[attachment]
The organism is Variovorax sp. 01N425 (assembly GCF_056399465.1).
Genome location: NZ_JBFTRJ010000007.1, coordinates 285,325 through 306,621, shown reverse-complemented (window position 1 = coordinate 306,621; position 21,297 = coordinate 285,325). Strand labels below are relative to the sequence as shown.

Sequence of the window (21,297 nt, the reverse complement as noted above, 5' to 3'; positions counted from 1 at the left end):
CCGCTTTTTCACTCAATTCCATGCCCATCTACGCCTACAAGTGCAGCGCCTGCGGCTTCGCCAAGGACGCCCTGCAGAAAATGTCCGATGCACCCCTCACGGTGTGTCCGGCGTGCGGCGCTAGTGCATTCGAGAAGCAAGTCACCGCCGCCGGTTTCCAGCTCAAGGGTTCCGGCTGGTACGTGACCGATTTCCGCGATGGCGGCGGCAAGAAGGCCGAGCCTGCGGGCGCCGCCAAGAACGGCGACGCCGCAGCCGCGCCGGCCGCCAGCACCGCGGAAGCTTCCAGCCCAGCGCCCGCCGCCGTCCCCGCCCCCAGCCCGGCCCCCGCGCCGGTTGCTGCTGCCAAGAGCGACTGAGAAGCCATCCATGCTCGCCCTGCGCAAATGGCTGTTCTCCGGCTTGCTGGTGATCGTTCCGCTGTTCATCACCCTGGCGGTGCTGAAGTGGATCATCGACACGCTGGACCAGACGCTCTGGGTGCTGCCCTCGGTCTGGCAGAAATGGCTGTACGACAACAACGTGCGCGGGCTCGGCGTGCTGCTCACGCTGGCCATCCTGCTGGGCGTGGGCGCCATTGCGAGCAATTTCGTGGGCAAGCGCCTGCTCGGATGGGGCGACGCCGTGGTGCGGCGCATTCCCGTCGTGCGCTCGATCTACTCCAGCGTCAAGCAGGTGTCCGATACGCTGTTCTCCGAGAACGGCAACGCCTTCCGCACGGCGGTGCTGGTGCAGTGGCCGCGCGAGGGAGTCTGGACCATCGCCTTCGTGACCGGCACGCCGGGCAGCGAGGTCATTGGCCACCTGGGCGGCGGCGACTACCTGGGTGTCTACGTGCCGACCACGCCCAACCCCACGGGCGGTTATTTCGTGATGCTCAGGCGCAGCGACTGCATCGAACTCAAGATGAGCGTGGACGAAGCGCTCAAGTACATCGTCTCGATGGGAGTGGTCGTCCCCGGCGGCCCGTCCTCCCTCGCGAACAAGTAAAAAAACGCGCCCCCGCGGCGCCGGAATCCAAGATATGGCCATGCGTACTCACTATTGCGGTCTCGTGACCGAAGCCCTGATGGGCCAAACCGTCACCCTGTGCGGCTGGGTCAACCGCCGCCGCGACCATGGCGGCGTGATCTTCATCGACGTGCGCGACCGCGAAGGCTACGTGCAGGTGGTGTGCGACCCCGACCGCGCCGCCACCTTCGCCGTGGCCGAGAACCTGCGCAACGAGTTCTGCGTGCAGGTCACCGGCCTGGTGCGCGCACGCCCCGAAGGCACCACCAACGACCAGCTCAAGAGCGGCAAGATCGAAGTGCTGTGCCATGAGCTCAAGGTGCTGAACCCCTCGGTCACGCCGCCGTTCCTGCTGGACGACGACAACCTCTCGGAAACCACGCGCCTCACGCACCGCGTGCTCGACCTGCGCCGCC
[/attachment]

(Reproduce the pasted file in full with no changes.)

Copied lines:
The organism is Variovorax sp. 01N425 (assembly GCF_056399465.1).
Genome location: NZ_JBFTRJ010000007.1, coordinates 285,325 through 306,621, shown reverse-complemented (window position 1 = coordinate 306,621; position 21,297 = coordinate 285,325). Strand labels below are relative to the sequence as shown.

Sequence of the window (21,297 nt, the reverse complement as noted above, 5' to 3'; positions counted from 1 at the left end):
CCGCTTTTTCACTCAATTCCATGCCCATCTACGCCTACAAGTGCAGCGCCTGCGGCTTCGCCAAGGACGCCCTGCAGAAAATGTCCGATGCACCCCTCACGGTGTGTCCGGCGTGCGGCGCTAGTGCATTCGAGAAGCAAGTCACCGCCGCCGGTTTCCAGCTCAAGGGTTCCGGCTGGTACGTGACCGATTTCCGCGATGGCGGCGGCAAGAAGGCCGAGCCTGCGGGCGCCGCCAAGAACGGCGACGCCGCAGCCGCGCCGGCCGCCAGCACCGCGGAAGCTTCCAGCCCAGCGCCCGCCGCCGTCCCCGCCCCCAGCCCGGCCCCCGCGCCGGTTGCTGCTGCCAAGAGCGACTGAGAAGCCATCCATGCTCGCCCTGCGCAAATGGCTGTTCTCCGGCTTGCTGGTGATCGTTCCGCTGTTCATCACCCTGGCGGTGCTGAAGTGGATCATCGACACGCTGGACCAGACGCTCTGGGTGCTGCCCTCGGTCTGGCAGAAATGGCTGTACGACAACAACGTGCGCGGGCTCGGCGTGCTGCTCACGCTGGCCATCCTGCTGGGCGTGGGCGCCATTGCGAGCAATTTCGTGGGCAAGCGCCTGCTCGGATGGGGCGACGCCGTGGTGCGGCGCATTCCCGTCGTGCGCTCGATCTACTCCAGCGTCAAGCAGGTGTCCGATACGCTGTTCTCCGAGAACGGCAACGCCTTCCGCACGGCGGTGCTGGTGCAGTGGCCGCGCGAGGGAGTCTGGACCATCGCCTTCGTGACCGGCACGCCGGGCAGCGAGGTCATTGGCCACCTGGGCGGCGGCGACTACCTGGGTGTCTACGTGCCGACCACGCCCAACCCCACGGGCGGTTATTTCGTGATGCTCAGGCGCAGCGACTGCATCGAACTCAAGATGAGCGTGGACGAAGCGCTCAAGTACATCGTCTCGATGGGAGTGGTCGTCCCCGGCGGCCCGTCCTCCCTCGCGAACAAGTAAAAAAACGCGCCCCCGCGGCGCCGGAATCCAAGATATGGCCATGCGTACTCACTATTGCGGTCTCGTGACCGAAGCCCTGATGGGCCAAACCGTCACCCTGTGCGGCTGGGTCAACCGCCGCCGCGACCATGGCGGCGTGATCTTCATCGACGTGCGCGACCGCGAAGGCTACGTGCAGGTGGTGTGCGACCCCGACCGCGCCGCCACCTTCGCCGTGGCCGAGAACCTGCGCAACGAGTTCTGCGTGCAGGTCACCGGCCTGGTGCGCGCACGCCCCGAAGGCACCACCAACGACCAGCTCAAGAGCGGCAAGATCGAAGTGCTGTGCCATGAGCTCAAGGTGCTGAACCCCTCGGTCACGCCGCCGTTCCTGCTGGACGACGACAACCTCTCGGAAACCACGCGCCTCACGCACCGCGTGCTCGACCTGCGCCGCC